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Daniel 5:30-31

30. In that night was Belshazzar the king of the Chaldeans slain.

30. In ilia nocte occisus fiut Beltsazar rex Chaldaeorum.

31. And Darius the Median took the kingdom, being about threescore and two years old.

31. Et Darius Medus accepit reg num, cum natus esset annos sexaginta et duos.

 

Here Daniel shortly relates how his prophecy was fulfilled that very night. As we have before explained it, a customary feast-day had occurred which the Babylonians celebrated annually, and on this occasion the city was betrayed by two satraps, whom Xenophon calls Gobryas and Gadatas. On this passage the Rabbis display both their impudence and ignorance; as, according to their usual habit, they babble with audacity about what they do not understand. They say the king was stabbed, because one of his guards heard the Prophet’s voice, and wished to execute that heavenly judgment; as if the sentence of God depended upon the will of a single heathen! We must pass by these puerile trifles and cling to the truth of history; for Belshazzar was seized in his own banqueting-room, when he was grossly intoxicated, with his nobles and concubines. Meanwhile, we must observe God’s wonderful kindness towards the Prophet. He was not in the slightest danger, as the rest were. He was clad in purple, and scarcely an hour had passed when the Medes and Persians entered the city. He could scarcely have escaped in the tumult, unless God had covered him with the shadow of his hand. We see, then, how God takes care of his own, and snatches us from the greatest dangers, as if he were bringing us from the tomb. There is no doubt that the holy Prophet was much agitated amidst the tumult, for he was not without sensibility. 278278     The Latin is “stipes:” the French, “une souche de bols;” literally, a log or block of wood. — Ed. But he ought to be thus exercised to cause him to acknowledge God as the faithful guardian of his life, and to apply himself more diligently to his worship, since he saw nothing preferable to casting all his cares upon him!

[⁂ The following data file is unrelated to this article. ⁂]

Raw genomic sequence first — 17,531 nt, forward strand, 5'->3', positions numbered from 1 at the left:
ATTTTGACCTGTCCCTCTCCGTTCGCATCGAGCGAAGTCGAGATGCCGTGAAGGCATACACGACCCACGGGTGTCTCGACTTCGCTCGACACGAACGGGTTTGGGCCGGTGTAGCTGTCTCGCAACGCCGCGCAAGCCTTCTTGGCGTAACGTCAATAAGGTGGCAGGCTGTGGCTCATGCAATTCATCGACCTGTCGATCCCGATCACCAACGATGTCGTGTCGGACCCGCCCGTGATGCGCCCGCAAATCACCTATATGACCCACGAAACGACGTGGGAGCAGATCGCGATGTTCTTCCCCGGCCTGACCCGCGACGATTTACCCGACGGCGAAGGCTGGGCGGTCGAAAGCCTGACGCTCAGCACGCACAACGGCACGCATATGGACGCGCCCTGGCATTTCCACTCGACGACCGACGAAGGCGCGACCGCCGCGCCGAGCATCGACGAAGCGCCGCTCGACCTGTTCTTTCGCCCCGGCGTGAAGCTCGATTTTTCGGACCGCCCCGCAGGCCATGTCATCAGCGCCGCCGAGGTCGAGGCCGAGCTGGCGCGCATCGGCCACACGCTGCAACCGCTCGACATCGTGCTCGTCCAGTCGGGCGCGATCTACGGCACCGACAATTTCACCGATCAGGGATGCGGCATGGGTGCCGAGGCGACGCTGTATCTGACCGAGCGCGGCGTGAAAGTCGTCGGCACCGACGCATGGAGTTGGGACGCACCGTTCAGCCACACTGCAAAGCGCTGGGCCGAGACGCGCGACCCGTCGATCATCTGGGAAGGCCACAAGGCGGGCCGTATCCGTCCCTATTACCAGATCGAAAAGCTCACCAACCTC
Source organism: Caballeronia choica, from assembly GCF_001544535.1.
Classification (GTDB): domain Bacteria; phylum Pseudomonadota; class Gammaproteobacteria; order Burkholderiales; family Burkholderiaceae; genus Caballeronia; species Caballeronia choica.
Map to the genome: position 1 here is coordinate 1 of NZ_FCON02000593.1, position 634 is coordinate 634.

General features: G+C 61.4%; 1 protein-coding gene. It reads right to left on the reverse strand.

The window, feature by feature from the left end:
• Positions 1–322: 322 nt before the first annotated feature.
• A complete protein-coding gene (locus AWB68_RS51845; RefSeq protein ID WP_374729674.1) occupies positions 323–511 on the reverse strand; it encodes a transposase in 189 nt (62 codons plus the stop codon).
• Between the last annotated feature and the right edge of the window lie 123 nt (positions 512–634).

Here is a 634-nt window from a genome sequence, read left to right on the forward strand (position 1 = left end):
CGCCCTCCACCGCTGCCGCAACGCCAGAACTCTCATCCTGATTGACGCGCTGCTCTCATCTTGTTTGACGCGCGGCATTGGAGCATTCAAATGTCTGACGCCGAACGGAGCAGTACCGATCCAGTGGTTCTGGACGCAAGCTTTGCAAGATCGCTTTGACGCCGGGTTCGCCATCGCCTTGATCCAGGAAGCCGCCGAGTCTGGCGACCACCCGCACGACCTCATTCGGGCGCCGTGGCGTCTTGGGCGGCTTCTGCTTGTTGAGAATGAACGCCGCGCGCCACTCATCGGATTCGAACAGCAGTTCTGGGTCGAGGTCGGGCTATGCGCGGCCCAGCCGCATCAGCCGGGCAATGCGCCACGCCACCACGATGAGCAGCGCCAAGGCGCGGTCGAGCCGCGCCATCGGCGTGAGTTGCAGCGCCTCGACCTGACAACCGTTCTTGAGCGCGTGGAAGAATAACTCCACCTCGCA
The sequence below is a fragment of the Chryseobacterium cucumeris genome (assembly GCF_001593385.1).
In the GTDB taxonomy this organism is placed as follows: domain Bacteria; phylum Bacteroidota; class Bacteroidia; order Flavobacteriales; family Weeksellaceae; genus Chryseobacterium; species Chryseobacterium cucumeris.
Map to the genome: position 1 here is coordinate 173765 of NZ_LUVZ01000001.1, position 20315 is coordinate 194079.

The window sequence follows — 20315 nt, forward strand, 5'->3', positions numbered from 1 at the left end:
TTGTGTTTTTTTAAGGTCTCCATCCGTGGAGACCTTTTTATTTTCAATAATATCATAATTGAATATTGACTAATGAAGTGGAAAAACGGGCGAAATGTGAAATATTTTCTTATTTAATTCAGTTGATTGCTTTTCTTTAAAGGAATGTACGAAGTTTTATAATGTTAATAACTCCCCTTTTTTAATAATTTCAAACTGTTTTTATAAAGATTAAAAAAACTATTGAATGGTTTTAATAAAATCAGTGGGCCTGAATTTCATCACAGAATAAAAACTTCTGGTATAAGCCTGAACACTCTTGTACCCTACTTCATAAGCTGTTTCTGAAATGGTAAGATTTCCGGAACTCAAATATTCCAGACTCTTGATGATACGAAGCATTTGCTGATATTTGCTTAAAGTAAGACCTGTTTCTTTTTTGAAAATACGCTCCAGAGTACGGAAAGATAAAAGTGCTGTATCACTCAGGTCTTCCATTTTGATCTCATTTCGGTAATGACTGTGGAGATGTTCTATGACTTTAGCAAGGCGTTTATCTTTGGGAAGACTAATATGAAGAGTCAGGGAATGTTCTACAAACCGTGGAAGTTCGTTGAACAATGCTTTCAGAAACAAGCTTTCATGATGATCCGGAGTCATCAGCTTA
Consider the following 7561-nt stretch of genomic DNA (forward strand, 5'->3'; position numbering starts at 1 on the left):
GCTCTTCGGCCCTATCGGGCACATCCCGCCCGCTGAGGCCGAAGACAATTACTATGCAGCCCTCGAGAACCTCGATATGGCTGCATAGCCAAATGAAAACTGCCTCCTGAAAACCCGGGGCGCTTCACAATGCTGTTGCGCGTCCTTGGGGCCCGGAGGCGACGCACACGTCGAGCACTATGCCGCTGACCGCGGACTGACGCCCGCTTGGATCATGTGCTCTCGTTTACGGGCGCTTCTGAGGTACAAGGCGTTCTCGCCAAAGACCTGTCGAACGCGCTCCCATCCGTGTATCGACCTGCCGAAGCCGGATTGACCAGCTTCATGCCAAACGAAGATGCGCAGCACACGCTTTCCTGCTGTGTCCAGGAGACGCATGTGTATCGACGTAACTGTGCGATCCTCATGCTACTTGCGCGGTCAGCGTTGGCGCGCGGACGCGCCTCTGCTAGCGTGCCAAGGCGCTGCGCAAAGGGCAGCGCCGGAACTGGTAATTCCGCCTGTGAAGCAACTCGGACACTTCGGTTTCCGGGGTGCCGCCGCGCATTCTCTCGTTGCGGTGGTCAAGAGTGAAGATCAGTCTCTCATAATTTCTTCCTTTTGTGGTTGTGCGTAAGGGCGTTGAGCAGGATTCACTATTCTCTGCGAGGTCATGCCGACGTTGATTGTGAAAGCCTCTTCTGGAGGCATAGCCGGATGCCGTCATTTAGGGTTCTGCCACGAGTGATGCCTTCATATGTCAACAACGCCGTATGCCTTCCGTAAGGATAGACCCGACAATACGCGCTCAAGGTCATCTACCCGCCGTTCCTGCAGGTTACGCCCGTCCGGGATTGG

Daniel adds, the kingdom was transferred to the king of the Medes, whom he calls Darius, but Xenophon terms him Cyaxares. It is clear enough that Babylon was taken by the skill and under the auspices of Cyrus; since he was a persevering warrior possessed of great authority, though he is not mentioned here. But since Xenophon relates that Cyaxares, here called Darius, was Cyrus’s father-in-law, and thus held in the highest honor and estimation, it is not surprising to find Daniel bringing that king before us. Cyrus was content with his own power and with the praise and fame of his victory, and readily conceded this title to his father-in-law, whom he perceived to be now growing aged and infirm. It is uncertain whether he was the son of Astyages, and thus the uncle of Cyrus. Many historians concur in stating that Astyages was the grandfather of Cyrus who married his daughter to Cambyses; because the astrologers had informed him how an offspring should be born of her who should possess the sovereignty over all Asia! Many add the story of his ordering the infant Cyrus to be slain, but since these matters are uncertain, I leave them undecided. I rather think Darius was the uncle of Cyrus, and also his father-in-law; though, if we believe Xenophon, he was unmarried at the capture of Babylon; for his uncle, and perhaps his father-in-law, had sent him to bring supplies when he was inferior in numbers to the Babylonians and Assyrians. However this may be, the Prophet’s narrative suits the circumstances well enough, for Darius, as king of the Medes, obtained the royal authority. Cyrus was, indeed, higher than he in both rank and majesty, but he granted him the title of King of Babylon, and under this name he reigned over the Chaldeans. It now follows, —


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